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NEWS
August 28, 2012 | By Lindsey Tanner, Associated Press
CHICAGO - The nation's most influential pediatricians group says the health benefits of circumcision in newborn boys outweigh any risks and insurance companies should pay for it. In its latest policy statement on circumcision, a procedure that has been declining nationwide, the American Academy of Pediatrics moves closer to an endorsement but says the decision should be up to parents. "It's not a verdict from on high," said policy co-author Andrew Freedman. "There's not a one-size-fits-all answer.
NEWS
July 6, 2013 | By Tom Johnson, NJ SPOTLIGHT
In a lawsuit with big implications for state utility customers, Public Service Enterprise Group and three of its subsidiaries accused 10 insurance companies of shortchanging them $456 million for damage to their power grid. Insurers say they will cover only $50 million in payouts, arguing that policies restrict reimbursements above that amount in specific flood zones. PSEG and its subsidiaries filed a lawsuit June 18. Utility customers could end up paying the bill to repair the infrastructure if the court upholds the insurance companies' view.
NEWS
July 12, 2007 | By Gayle Ronan Sims INQUIRER STAFF WRITER
Sidney Grossman, 91, who after a near-fatal accident while in his mid-20s was inspired to go into the insurance business, died June 29 in Carolinas Medical Center in Charlotte, N.C., of complications after a fall. Mr. Grossman had homes in Northeast Philadelphia, Medford Lakes, and Ocala, Fla. Mr. Grossman learned to work hard as a child and kept his work ethic throughout his life. From age 5, Mr. Grossman worked with his parents and five siblings in the family's deli at 40th Street and Girard Avenue.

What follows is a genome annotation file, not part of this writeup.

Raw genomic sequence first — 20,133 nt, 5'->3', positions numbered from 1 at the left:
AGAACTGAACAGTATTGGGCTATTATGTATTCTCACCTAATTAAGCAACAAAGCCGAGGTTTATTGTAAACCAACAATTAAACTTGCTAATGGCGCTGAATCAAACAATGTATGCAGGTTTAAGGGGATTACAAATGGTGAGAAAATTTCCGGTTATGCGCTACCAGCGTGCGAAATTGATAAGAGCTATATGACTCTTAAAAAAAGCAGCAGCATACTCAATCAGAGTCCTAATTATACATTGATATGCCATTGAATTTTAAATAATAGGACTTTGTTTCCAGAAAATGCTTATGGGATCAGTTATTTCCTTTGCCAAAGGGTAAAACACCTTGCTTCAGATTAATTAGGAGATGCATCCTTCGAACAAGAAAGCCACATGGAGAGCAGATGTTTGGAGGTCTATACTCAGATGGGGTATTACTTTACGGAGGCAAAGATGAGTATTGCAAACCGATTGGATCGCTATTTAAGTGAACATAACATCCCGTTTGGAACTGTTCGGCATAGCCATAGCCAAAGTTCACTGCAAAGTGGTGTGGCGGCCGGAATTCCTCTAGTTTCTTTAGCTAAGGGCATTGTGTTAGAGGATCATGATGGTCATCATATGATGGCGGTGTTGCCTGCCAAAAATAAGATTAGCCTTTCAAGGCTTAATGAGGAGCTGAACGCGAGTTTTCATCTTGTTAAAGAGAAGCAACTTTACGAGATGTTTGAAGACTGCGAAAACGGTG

NEWS
February 2, 1988 | By Laurie Hollman, Inquirer Trenton Bureau
Just as New Jersey motorists begin paying a new $66 surcharge on their cars, controversy has flared over whether insurance companies were allowed to charge too much money to issue policies through the state's auto-insurance fund. The state's Public Advocate's Office and a state assemblyman who has specialized in insurance matters say that companies were allowed to collect higher-than-necessary fees and that the money could have been used to offset the need for the $66 levy. "Tens, if not hundreds, of millions of dollars would have been available," Deputy Public Advocate Donald W. Bunda wrote the Insurance Department earlier this month.
NEWS
October 4, 1990 | By Jodi Enda, Inquirer Harrisburg Bureau
In the midst of his campaign for re-election, Gov. Casey yesterday embarked on a second campaign, this one to sell motorists on the state's new auto-insurance law and to prod insurance companies to help drivers save money. Casey announced in Pittsburgh that he was sending letters to the presidents of the state's 231 insurance companies, urging them to educate motorists who are confused about the new law and who are being bombarded with "misleading" information by opponents of the law. The governor's letter criticized trial lawyers for trying to discourage motorists from selecting a type of no-fault insurance that will save them the most money.